The first time the Facebook Police sounded their alarms for Mary Beth Pfeiffer came on Jan. 19. Pfeiffer, a well-known investigative reporter, was writing about an early treatment for COVID-19 that showed promise. Like a scientist, she had read dozens of medical studies and interviewed doctors on the frontlines of treatment.

Pfeiffer concluded that a drug called ivermectin that has been used safely for many years might just prevent the infection and treat it early; it even showed success in hospitalized patents. Many doctors agree. The government does not.

Pfeiffer was so convinced that by the time she wrote her sixth article for, the headline read: “Not Using Ivermectin, One Year In, Is Unethical and Immoral.” Pfeiffer posted it to a private group on Facebook. The sirens blared: “Your post goes against our standards of misinformation.” Facebook knows the truth, and this wasn’t it, the Zuckerbergs declared.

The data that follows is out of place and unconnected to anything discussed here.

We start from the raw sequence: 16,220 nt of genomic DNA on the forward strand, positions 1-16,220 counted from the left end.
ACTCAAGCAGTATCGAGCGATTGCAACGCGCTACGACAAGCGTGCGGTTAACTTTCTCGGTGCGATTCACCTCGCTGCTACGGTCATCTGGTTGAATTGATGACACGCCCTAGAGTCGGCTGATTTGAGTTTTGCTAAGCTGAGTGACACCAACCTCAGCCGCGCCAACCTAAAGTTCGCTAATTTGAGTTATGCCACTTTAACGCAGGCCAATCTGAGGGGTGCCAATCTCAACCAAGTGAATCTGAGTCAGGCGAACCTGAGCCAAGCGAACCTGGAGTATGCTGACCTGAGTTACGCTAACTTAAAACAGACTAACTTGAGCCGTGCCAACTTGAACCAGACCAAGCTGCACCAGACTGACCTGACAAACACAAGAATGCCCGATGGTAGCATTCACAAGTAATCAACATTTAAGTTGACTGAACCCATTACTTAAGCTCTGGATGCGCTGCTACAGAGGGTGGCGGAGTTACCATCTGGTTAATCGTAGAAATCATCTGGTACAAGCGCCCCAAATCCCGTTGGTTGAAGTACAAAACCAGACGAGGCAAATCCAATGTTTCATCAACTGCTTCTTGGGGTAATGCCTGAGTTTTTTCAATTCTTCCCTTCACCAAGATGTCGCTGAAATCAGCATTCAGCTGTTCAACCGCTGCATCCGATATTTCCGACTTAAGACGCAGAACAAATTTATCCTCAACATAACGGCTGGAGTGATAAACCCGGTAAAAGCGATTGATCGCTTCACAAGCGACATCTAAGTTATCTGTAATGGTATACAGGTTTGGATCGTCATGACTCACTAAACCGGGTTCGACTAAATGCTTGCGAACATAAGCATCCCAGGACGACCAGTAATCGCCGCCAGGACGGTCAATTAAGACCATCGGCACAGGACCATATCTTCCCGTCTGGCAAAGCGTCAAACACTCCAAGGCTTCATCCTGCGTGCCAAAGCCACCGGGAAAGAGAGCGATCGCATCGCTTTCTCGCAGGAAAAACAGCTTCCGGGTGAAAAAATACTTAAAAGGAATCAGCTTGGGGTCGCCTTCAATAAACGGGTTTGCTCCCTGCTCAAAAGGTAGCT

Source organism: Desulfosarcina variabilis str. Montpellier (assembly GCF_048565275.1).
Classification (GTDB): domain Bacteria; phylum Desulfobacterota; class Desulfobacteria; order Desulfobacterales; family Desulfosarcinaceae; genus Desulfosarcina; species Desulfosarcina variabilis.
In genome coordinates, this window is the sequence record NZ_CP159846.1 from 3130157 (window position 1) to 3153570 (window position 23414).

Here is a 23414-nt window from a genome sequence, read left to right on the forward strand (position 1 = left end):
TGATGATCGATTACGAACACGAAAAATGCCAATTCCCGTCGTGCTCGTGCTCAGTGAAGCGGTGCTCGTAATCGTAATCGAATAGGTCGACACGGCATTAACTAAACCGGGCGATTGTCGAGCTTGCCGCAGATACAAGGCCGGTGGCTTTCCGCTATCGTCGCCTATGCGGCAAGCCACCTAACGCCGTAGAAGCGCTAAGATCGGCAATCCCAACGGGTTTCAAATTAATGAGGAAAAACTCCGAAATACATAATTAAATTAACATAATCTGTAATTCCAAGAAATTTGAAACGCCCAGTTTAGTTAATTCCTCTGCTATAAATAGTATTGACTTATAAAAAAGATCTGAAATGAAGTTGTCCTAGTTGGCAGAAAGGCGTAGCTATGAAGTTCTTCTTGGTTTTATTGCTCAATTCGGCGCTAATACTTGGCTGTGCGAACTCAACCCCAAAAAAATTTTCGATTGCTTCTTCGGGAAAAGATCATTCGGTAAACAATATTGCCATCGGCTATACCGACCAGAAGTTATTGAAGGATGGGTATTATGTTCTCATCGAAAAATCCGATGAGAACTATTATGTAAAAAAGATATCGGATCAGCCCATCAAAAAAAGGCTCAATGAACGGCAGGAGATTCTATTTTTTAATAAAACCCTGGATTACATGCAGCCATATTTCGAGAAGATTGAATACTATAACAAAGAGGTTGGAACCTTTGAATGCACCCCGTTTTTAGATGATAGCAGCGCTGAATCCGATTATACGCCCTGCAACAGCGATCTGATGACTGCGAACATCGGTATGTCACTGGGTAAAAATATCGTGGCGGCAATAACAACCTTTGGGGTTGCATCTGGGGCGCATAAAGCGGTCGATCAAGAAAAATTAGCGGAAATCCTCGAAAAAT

On Feb. 27, Pfeiffer posted the story again and was told, “6 of your posts go against our standards…” Time out! Go to your room!

In 40 years of journalism, with a slew of awards on tough stories that could fill a living room, Pfeiffer says, “I have never been censored.”

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I need to be transparent here. Pfeiffer is my wife. And I know it is risky to write about relatives because it compromises objectivity and independence. On the other hand, I can vouch for Pfeiffer’s research and have watched the highs and lows that censorship can bring to a reporter arguing for a point of view that is being ignored by mainstream media and many in medicine.

“I don’t ask everyone to accept that ivermectin is the answer,” she concedes. “But government, media and medicine have combined to create an unacceptable narrative for COVID. Certain things can be discussed and can’t be discussed.”  

In fact, Facebook brags that it has taken down 12 million problematic posts about COVID.